Project description:Entry of herpes simplex virus (HSV) into a target cell requires complex interactions and conformational changes by viral glycoproteins gD, gH/gL, and gB. During viral entry, gB transitions from a prefusion to a postfusion conformation, driving fusion of the viral envelope with the host cell membrane. While the structure of postfusion gB is known, the prefusion conformation of gB remains elusive. As the prefusion conformation of gB is a critical target for neutralizing antibodies, we set out to describe its structure by making genetic insertions of fluorescent proteins (FP) throughout the gB ectodomain. We created gB constructs with FP insertions in each of the three globular domains of gB. Among 21 FP insertion constructs, we found 8 that allowed gB to remain membrane fusion competent. Due to the size of an FP, regions in gB that tolerate FP insertion must be solvent exposed. Two FP insertion mutants were cell-surface expressed but non-functional, while FP insertions located in the crown were not surface expressed. This is the first report of placing a fluorescent protein insertion within a structural domain of a functional viral fusion protein, and our results are consistent with a model of prefusion HSV gB constructed from the prefusion VSV G crystal structure. Additionally, we found that functional FP insertions from two different structural domains could be combined to create a functional form of gB labeled with both CFP and YFP. FRET was measured with this construct, and we found that when co-expressed with gH/gL, the FRET signal from gB was significantly different from the construct containing CFP alone, as well as gB found in syncytia, indicating that this construct and others of similar design are likely to be powerful tools to monitor the conformation of gB in any model system accessible to light microscopy.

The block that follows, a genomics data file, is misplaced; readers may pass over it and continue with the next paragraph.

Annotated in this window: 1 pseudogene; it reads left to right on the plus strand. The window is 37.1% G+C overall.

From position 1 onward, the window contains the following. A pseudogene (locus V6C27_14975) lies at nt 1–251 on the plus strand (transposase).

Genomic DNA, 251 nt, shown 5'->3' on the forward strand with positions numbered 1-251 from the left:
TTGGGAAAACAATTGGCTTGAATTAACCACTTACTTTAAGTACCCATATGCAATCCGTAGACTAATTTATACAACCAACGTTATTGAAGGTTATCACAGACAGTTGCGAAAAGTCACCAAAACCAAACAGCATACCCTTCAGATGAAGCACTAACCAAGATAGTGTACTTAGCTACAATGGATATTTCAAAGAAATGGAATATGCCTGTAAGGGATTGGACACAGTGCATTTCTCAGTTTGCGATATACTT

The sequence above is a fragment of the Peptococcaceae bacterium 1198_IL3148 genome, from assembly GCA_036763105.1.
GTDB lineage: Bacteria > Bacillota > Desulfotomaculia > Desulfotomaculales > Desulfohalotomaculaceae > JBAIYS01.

Project description:Cell entry of enveloped viruses requires specialized viral proteins that mediate fusion with the host membrane by substantial structural rearrangements from a metastable pre- to a stable postfusion conformation. This metastability renders the herpes simplex virus 1 (HSV-1) fusion glycoprotein B (gB) highly unstable such that it readily converts into the postfusion form, thereby precluding structural elucidation of the pharmacologically relevant prefusion conformation. By identification of conserved sequence signatures and molecular dynamics simulations, we devised a mutation that stabilized this form. Functionally locking gB allowed the structural determination of its membrane-embedded prefusion conformation at sub-nanometer resolution and enabled the unambiguous fit of all ectodomains. The resulting pseudo-atomic model reveals a notable conservation of conformational domain rearrangements during fusion between HSV-1 gB and the vesicular stomatitis virus glycoprotein G, despite their very distant phylogeny. In combination with our comparative sequence-structure analysis, these findings suggest common fusogenic domain rearrangements in all class III viral fusion proteins.